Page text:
Gayle Young’s music challenges instrumental constraints through unconventional tuning and timbre. Close collaboration with the composer is integral to the success of the venture due to the fact that the new work embraces improvisational approaches, and the performer’s input is vital in both the early stages through feedback on sketches, and as the piece evolves through repeated performances.

This project will provide an unprecedented opportunity to take risks by combining the seemingly disparate worlds of the concert grand piano with sound art and create microtonal tuning combinations between the piano and the electronic elements.
Field recordings of water flowing under ice recorded in three contrasting locations will describe a quintessential Canadian winter soundscape of:

  • an ice-covered waterfall
  • the shoreline of a lake at freeze-up
  • a bridge over a frozen river with passing traffic

all recorded through resonant tubes of different lengths.

This unusual technique creates striking and aurally beguiling effects, amplifying different harmonic resonances and drawing the listener into the sounds and inviting engagement with the environment and human impact on nature. The piano will inhabit and weave a unique path through this soundscape, guiding the listener.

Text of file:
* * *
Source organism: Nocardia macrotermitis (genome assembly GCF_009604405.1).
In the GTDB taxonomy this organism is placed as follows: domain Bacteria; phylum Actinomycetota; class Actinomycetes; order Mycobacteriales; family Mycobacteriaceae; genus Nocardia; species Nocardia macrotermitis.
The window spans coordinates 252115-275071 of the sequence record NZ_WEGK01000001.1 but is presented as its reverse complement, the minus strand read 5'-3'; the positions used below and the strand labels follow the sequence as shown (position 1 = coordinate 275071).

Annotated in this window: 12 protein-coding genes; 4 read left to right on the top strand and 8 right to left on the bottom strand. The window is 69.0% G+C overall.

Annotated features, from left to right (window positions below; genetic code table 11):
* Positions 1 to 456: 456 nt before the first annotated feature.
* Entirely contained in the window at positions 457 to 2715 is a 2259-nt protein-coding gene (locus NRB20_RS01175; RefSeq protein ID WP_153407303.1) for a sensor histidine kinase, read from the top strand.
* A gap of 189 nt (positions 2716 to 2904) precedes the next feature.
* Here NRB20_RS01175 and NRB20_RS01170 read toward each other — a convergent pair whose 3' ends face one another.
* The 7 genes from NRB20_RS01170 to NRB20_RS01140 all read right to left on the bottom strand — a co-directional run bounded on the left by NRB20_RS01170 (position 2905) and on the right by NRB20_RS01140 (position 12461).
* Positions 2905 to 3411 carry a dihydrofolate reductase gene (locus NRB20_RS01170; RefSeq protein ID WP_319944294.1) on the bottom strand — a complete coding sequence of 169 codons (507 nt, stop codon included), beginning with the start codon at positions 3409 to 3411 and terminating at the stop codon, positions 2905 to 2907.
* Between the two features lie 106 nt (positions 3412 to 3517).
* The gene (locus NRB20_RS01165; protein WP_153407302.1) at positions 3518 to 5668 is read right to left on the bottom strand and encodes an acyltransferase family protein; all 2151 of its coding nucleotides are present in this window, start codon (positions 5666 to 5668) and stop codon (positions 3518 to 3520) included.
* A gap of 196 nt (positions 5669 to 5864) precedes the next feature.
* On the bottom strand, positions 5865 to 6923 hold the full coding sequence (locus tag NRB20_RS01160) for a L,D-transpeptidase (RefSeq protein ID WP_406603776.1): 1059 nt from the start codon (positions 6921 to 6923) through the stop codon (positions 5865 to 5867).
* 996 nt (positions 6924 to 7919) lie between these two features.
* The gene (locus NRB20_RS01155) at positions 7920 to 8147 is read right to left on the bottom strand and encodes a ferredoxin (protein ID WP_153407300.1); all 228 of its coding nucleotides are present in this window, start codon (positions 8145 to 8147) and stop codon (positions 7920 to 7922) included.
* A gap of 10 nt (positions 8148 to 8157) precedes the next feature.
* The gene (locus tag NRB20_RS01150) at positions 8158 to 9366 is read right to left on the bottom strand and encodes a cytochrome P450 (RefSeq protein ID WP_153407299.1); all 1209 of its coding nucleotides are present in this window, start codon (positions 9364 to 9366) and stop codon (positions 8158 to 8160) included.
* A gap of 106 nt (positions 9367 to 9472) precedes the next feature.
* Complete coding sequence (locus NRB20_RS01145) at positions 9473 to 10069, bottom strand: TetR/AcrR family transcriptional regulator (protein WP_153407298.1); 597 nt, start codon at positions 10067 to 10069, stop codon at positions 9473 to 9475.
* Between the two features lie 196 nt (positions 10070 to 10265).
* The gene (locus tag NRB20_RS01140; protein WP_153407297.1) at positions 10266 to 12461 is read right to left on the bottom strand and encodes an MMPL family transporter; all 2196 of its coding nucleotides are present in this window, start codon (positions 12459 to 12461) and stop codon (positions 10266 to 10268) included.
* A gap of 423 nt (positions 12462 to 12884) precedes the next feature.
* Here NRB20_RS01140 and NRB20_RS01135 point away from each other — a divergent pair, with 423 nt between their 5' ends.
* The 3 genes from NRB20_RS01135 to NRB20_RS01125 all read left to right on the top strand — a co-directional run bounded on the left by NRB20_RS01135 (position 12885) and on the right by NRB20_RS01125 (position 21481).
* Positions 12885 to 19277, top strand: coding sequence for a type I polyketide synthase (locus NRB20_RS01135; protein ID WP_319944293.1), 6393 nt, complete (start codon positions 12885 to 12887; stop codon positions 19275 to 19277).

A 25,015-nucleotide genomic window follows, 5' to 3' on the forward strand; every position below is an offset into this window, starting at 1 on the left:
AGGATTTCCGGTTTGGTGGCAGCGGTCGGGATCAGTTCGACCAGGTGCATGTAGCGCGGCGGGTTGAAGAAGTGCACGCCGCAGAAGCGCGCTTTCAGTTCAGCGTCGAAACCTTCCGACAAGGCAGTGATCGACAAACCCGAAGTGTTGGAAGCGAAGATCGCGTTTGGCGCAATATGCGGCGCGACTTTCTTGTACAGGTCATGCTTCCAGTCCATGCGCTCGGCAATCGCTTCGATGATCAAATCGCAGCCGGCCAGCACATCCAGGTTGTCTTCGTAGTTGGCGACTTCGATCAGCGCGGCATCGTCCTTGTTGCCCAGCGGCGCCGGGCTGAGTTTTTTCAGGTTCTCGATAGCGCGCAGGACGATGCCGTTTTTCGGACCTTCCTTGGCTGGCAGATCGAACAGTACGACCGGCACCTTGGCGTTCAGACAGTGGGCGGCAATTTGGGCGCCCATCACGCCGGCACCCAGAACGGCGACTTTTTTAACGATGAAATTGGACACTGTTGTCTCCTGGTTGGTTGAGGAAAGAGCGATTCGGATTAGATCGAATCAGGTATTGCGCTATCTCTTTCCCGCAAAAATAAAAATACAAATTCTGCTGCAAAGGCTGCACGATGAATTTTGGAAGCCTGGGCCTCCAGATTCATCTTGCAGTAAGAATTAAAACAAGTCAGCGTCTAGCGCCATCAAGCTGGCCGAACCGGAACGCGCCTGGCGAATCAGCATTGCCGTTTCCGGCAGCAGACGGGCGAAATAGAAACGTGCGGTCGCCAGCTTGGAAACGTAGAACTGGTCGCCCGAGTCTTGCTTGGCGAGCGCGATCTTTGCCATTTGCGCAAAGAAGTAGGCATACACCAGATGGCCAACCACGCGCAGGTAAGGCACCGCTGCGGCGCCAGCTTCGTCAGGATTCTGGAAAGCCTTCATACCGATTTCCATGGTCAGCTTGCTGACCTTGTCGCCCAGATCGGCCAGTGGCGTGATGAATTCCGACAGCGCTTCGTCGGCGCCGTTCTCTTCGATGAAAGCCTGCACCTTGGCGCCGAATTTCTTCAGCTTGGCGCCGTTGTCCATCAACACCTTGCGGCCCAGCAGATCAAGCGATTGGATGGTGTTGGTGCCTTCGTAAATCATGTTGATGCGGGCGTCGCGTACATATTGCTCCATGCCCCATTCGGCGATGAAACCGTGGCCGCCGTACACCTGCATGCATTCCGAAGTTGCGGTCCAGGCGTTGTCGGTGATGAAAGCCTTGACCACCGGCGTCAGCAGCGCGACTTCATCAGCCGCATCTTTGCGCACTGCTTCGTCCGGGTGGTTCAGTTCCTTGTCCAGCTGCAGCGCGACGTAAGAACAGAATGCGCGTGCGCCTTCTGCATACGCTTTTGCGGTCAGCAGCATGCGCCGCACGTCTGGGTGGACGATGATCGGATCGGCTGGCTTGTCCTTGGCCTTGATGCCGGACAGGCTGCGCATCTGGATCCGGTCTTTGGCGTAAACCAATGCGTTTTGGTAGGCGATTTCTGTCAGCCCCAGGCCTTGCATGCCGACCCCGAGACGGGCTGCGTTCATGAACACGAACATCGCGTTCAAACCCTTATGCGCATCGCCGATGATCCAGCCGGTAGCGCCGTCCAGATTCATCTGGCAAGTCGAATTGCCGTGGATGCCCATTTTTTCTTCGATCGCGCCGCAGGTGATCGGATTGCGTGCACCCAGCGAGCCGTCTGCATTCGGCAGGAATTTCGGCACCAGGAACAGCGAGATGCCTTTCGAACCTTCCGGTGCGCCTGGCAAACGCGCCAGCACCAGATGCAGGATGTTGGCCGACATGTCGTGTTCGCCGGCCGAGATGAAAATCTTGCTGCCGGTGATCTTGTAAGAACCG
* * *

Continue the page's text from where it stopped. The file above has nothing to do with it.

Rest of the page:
Current work

Collaboration on the creation of a new piece, recording, performances and dissemination of all three pieces in 2020.

Engagement with this project provides an ideal opportunity to feature music that is not easily definable in terms of genre terminology, and fits "between the cracks" of audience expectations.

Presenting three works with clear environmental connections will enable us to tap into a wider range of listeners and have an impact beyond the contemporary classical audience bracket, while also sharing the sounds of the Canadian winter in a musical context beyond Canada.